What is cotton duck (canvas) ? - Bronwyn's Blog


#whattheduck….. #gettingyourducksinarow (…#imacanvasaddict)      


/ˈkanvəs /

Der. 13th century Anglo-French “canevaz” & old French “canevas”, der. Vulgar Latin “cannapaceus”

Or “made of hemp”, der. Greek : κάνναβις




  1. 1.

a waterbird with a broad blunt bill, short legs, webbed feet, and a waddling gait…….. 

…. Guys, I thought to find another excuse for a bit of a ramble, especially on re-considering some of the priceless expressions I’ve had the pleasure of seeing when I refer to our (cotton) “duck” (lol)… just thought I’d help make a bit clearer for those that are interested.

D-U-C-K….. (not D-U-C-T J) simply comes from the Dutch word “doek”, meaning “cloth”.

The word “Canvas”, actually refers to a number of different, closely woven materials …. But has generally become the term used to refer to the cloth that all of you, my angels, paint on.

You get two types of canvas - (a) Linen (made from flax plant fibers and a LOT more expensive) and (b) Cotton (made from the white “candy floss” bit, found around the seeds of cotton plants, and which is more affordable.)

  (Cotton Duck only really became popular round about the 1850’s, with the advent of acrylic paint, whereas one of the earliest surviving oil paintings on canvas was one discovered in 1410, Madonna with Angels, in Berlin.)

Under the Cotton category, you get (a) Plain and (b) Duck…..which is how we arrive at the term “Cotton Duck”, the cloth we use to manufacture the majority of our canvas. (We have a range of different cloth available including our cotton duck range, exotic linens and our new #soontobeofficiallylaunched #iamsoexcitedicouldpop “Velvetine” canvas, designed in-house………but that’s for another article….watch this space!)

The reason that we use the “Duck” and not the “Plain” variation is that Duck threads are a lot more tightly woven, which is very important – ‘looser’ threads pose the risk of overstretching or even tearing when stretching onto a frame. In addition, the tighter your weave, the better and more consistent the application of your primer. Duck is flexible – and it’s strong.

In weaving a canvas, the “Plain” (vs. the “twisp”) weave is used since it is the strongest and most hardwearing of the weaves. Our canvas, uses a variation of this plain weave, called the “Basketweave” – where two or more threads are bundled and woven (vs. the “one-up-and-one-over” or “balanced plain weave” variation), again for added strength and durability, and ultimately to facilitate the sizing, priming and sanding processes we apply to arrive at our finished product.  The grammage (weight) that we use is also carefully selected to achieve the desired result (depending on how smooth / rough you want the finished product to be)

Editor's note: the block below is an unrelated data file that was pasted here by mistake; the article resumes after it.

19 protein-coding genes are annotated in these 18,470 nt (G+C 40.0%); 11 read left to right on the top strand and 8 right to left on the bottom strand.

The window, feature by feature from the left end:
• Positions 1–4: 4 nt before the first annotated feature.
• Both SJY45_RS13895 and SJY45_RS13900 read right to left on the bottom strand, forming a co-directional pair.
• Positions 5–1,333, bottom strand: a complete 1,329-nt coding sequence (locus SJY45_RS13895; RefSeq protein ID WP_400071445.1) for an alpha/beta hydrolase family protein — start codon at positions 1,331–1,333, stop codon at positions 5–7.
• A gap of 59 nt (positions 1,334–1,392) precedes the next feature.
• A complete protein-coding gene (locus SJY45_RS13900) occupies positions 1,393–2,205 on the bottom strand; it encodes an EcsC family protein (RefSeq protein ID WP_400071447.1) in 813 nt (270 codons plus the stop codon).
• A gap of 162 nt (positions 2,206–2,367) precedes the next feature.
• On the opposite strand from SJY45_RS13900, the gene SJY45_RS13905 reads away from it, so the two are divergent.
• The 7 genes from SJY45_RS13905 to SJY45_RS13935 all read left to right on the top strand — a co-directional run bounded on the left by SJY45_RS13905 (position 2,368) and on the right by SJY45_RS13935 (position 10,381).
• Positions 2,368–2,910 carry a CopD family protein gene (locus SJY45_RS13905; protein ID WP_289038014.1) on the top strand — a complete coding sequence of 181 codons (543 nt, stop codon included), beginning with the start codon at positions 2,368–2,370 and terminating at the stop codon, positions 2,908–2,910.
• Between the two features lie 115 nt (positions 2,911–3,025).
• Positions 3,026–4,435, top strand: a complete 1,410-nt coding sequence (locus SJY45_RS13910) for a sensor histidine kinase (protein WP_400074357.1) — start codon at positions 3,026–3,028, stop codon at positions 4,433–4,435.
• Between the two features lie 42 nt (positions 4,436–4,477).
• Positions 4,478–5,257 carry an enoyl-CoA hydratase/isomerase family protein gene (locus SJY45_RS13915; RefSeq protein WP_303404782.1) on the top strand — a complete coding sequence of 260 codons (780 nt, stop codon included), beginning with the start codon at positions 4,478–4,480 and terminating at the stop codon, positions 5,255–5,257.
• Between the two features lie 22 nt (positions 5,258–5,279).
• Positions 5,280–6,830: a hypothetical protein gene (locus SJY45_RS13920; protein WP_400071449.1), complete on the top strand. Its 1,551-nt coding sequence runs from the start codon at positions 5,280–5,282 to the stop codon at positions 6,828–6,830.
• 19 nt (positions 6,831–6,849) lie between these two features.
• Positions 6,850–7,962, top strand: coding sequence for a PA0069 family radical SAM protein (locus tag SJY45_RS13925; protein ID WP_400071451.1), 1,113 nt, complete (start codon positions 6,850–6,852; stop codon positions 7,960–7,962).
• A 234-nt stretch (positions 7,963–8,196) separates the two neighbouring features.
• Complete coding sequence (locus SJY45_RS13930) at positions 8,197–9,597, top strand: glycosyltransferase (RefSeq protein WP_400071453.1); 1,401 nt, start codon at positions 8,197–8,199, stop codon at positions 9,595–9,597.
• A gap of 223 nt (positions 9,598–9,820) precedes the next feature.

This is where I have to mention how especially vital it is that the cloth is stretched properly, especially for larger size paintings – at ETH Canvas, our years of expertise in this field have enabled us to supply you not only with professional advice in this regard, but bespoke customization where required.

Besides factors already mentioned, close attention has to be paid to the construction of the frame and the actual way in which the duck stretched. At ETH Canvas, we have taken each and every one of these vital details into account….. even our stretching pliers have been especially imported from Germany (the locally available ones not only damage the canvas , they are just simply not strong enough.)

Without getting too technical, a canvas needs to be “sized” (especially cotton) before priming. This is the process by which a layer of gelatinous material is applied to the raw canvas prior to priming, so as to seal the pores in the surface of the cloth. This ”waterproofing” is vital in preventing fluid (paint) from seeping through into the fibers of the canvas and literally rotting it  (It saves you on tons of paint too!)

As our #canvasaddicts will tell you, ETH Canvasses are expertly sized and primed, with specially formulated materials made from imported raw materials – resulting in the final ground (or surface) being perfectly prepared for any medium! (refer to the image of the back of our primed cloth – 100% sealed!) In addition, and to bring you back to what I mentioned initially, our particular choice (weight and weave) of cotton duck contributes to the efficacy of this process i.e tighter threads, woven in a stronger pattern. It’s quite simply a winning combination!

We aren’t asking you to forget the natural beauty and smooth, stiff painting surface provided by linen, the qualities that originally seduced our masters of old … but to embrace the unparalleled quality that is an ETH Canvas.

All things aside, our cotton duck range is quite frankly the closest you can buy to canvas royalty…. It gives you the opportunity to give your work the ultimate gift - one of immortality, as it transports you through the realms of your creative process. Perfectly smooth, non-absorbent and expertly stretched, with just enough tooth to ensure maximum reflection of colour and light….. (I could really carry on talking forever…lol…but I won’t.)

ETH Canvas….designed FOR artists, BY artists.

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